The Shekinah: Image of the Divine Feminine
"The Kabbalistic tradition describes the feminine image of the godhead as Mother, Daughter, Sister, and Holy Spirit, giving woman what she has lacked throughout the last two and a half thousand years in Judeo-Christian culture - an image of the Divine Feminine in the godhead that is reflected at the human level in herself. The Shekinah is Divine Motherhood, Mother of All Living.”
The Divine Feminine:
“The Shekinah is the image of the Divine Feminine or the feminine face
of God as it was conceived in the mystical tradition of Judaism,
originating perhaps in the rabbinic schools of Babylon and transmitted orally
for a thousand years until it flowered in the writings of the Jewish Kabbalists
of medieval Spain and southwestern France. In Kabbalah, religion ceases to be a
matter of worship and collective belief. It becomes a direct path of communion
between the individual and the Divine. In the imagery of the Shekinah, Kabbalah
gives us the cosmology of the soul and the relationship between the two aspects
of the godhead that has been lost or hidden for millennia. The mythology of the
Kabbalah is so gloriously rich, so broad in its imaginative and revelatory
reach, and so intensely nourishing to a world that lacks any awareness of the
Divine Feminine, that to discover this tradition is immensely exciting. The
Shekinah reveals the missing imagery of God-as-Mother that has been lost or
obscured in both Judaism and Christianity.
Whereas the Old Testament is the written tradition of Judaism, Kabbalah offers the hidden oral tradition, wonderfully named as"The Voice of the Turtle" (turtledove). This mystic knowledge or mystic tradition of the direct path to God was described as the Jewels of the Heavenly Bride. The Bronze Age imagery of the Great Goddess returns to life in the extraordinary beauty of the Kabbalistic description of the Shekinah and in the gender endings of nouns that describe the feminine dimension of the godhead. But the Divine Feminine is now understood as cosmic soul, the intermediary between the godhead and life in this dimension who, as the Shekinah brings together heaven and earth, the divine and the human in a resplendent vision of their essential relationship.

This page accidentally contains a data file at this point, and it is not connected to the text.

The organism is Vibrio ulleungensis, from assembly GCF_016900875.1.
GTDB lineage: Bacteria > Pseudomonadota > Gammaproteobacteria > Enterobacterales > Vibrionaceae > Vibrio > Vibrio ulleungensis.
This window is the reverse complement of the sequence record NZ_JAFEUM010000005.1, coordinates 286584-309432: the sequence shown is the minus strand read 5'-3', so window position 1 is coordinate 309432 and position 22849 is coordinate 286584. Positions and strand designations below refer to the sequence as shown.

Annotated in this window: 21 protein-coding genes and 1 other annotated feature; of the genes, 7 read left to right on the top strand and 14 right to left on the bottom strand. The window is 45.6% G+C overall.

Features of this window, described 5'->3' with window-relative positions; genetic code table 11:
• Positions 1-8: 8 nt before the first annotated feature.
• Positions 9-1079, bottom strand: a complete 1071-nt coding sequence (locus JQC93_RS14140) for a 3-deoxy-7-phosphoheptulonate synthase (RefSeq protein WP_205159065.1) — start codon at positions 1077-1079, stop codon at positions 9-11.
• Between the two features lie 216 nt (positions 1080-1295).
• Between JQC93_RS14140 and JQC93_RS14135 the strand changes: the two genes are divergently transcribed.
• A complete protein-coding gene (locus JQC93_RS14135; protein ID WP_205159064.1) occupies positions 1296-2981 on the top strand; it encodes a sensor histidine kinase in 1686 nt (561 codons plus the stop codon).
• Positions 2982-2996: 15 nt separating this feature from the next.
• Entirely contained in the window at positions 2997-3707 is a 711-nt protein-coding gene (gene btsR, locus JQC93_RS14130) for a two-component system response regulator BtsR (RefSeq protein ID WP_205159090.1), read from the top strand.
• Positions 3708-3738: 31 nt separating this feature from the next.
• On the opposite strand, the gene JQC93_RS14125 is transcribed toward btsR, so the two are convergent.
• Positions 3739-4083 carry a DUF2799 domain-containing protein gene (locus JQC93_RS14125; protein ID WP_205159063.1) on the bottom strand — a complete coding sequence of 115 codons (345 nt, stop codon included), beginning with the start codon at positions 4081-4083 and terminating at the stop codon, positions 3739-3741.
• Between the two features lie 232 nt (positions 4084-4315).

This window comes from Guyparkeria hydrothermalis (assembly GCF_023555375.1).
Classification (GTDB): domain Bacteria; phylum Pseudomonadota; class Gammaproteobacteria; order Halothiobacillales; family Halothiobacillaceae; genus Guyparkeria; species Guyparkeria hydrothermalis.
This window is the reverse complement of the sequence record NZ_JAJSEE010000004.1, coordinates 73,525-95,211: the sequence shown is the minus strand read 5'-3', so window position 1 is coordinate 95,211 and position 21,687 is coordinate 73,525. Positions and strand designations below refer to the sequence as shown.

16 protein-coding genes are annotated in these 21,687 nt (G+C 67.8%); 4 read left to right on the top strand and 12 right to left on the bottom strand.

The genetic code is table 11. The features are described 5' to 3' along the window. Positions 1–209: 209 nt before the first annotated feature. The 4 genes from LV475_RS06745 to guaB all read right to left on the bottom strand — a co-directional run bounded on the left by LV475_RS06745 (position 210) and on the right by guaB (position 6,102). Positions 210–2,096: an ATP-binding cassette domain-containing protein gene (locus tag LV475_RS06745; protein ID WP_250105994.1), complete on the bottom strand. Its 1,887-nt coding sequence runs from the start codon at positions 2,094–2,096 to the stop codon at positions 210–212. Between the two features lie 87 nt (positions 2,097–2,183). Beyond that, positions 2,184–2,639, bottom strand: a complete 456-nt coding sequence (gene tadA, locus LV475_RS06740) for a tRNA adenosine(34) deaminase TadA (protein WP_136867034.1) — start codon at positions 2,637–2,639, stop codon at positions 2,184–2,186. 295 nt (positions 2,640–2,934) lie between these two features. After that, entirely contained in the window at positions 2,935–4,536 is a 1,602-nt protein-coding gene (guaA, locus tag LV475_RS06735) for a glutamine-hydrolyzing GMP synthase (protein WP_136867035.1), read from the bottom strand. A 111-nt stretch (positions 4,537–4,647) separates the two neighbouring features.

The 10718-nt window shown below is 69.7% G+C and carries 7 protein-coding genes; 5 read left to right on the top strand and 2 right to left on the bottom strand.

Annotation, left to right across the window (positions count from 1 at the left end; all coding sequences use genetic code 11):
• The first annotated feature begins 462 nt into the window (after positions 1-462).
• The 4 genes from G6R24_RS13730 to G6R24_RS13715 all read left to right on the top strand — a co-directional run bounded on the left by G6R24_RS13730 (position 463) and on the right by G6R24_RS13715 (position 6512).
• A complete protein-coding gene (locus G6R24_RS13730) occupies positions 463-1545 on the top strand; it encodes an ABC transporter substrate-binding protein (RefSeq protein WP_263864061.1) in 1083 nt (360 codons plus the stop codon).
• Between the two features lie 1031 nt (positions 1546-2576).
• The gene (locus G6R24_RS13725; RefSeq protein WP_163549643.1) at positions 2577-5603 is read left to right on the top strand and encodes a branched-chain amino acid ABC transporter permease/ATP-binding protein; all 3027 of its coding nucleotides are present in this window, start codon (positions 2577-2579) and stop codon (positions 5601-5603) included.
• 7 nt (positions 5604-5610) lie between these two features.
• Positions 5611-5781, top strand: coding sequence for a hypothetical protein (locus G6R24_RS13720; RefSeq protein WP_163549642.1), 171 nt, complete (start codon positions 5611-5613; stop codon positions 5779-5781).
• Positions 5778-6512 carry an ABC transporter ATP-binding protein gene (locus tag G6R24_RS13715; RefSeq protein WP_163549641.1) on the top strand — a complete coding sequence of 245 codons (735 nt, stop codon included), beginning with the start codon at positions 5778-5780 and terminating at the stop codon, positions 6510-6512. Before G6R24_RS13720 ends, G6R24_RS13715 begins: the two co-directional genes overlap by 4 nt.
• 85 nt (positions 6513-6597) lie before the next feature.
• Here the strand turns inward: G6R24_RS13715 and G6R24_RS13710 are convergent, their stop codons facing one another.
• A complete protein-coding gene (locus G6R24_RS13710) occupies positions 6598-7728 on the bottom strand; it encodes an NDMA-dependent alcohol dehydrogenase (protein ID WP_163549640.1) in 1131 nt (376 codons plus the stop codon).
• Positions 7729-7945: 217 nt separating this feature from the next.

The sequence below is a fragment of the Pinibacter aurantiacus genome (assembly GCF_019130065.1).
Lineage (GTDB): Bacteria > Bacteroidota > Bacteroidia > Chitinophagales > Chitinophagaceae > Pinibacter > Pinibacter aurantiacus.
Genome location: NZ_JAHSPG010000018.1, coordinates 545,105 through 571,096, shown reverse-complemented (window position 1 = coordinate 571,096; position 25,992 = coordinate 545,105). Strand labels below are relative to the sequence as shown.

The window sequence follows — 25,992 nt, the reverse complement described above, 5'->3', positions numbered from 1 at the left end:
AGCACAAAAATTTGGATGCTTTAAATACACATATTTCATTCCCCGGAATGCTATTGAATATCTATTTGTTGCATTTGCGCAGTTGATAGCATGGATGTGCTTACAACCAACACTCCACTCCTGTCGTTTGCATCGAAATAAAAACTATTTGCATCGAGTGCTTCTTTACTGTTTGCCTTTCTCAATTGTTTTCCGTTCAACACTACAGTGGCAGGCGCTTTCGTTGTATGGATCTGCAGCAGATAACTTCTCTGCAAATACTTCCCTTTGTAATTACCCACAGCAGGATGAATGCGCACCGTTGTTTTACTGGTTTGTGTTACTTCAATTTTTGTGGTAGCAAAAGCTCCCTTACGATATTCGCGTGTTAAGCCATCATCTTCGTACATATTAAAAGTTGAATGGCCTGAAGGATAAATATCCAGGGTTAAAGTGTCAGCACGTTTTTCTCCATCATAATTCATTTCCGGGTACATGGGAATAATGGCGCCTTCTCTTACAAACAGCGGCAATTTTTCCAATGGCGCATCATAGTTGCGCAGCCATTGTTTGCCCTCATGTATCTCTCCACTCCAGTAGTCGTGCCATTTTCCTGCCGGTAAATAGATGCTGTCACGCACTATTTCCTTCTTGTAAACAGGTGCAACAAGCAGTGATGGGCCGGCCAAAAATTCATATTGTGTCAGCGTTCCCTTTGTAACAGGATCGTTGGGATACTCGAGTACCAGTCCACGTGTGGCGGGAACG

The mythology of this tradition restores the image of the sacred marriage in the union of the Divine Father-Mother in the ground of being. There is not a Mother and a Father but a Mother-Father who are one in their eternal embrace: one in their ground, one in their emanation, one in their ecstatic and continuous act of creation through all the invisible dimensions they bring into being and sustain. No other tradition offers the same breathtaking vision, in such exquisite poetic imagery, of the union of male and female energies in the One that is both. The Song of Songs was the text most used by Kabbalists for their contemplation of the mystery of this divine union. Yet one has the feeling that this way to union with the Divine may descend from some unknown source that nourished Egypt, Sumer, and India.
The Kabbalistic tradition describes the feminine image of the godhead as Mother, Daughter, Sister, and Holy Spirit, giving woman what she has lacked throughout the last two and a half thousand years in Judeo-Christian culture - an image of the Divine Feminine in the godhead that is reflected at the human level in herself. The Shekinah is Divine Motherhood, Mother of All Living. Women can know themselves, in their role as mothers, in their care and concern for the well-being of their loved ones, as the instinctive custodians of her creation.
The thirteenth-century"Zohar, The Book of Radiance or Splendor"that was the principal text of Kabbalah, contemplates the mystery of the relationship between the female and male aspects of the godhead expressed as Mother and Father, and their emanation through all levels of creation as Daughter and Son. The essential conception of this mystical tradition expresses itself as an image of worlds within worlds. Divine Spirit (Ain Soph or Ein Sof) beyond form or conception is the light at the center, the heart, and moves outward as creative sound (word), thought and energy, bringing into being successive spheres, realms, veils, or dimensions imagined as veils or robes that clothe and hide the hidden source yet at the same time transmit its radiant light.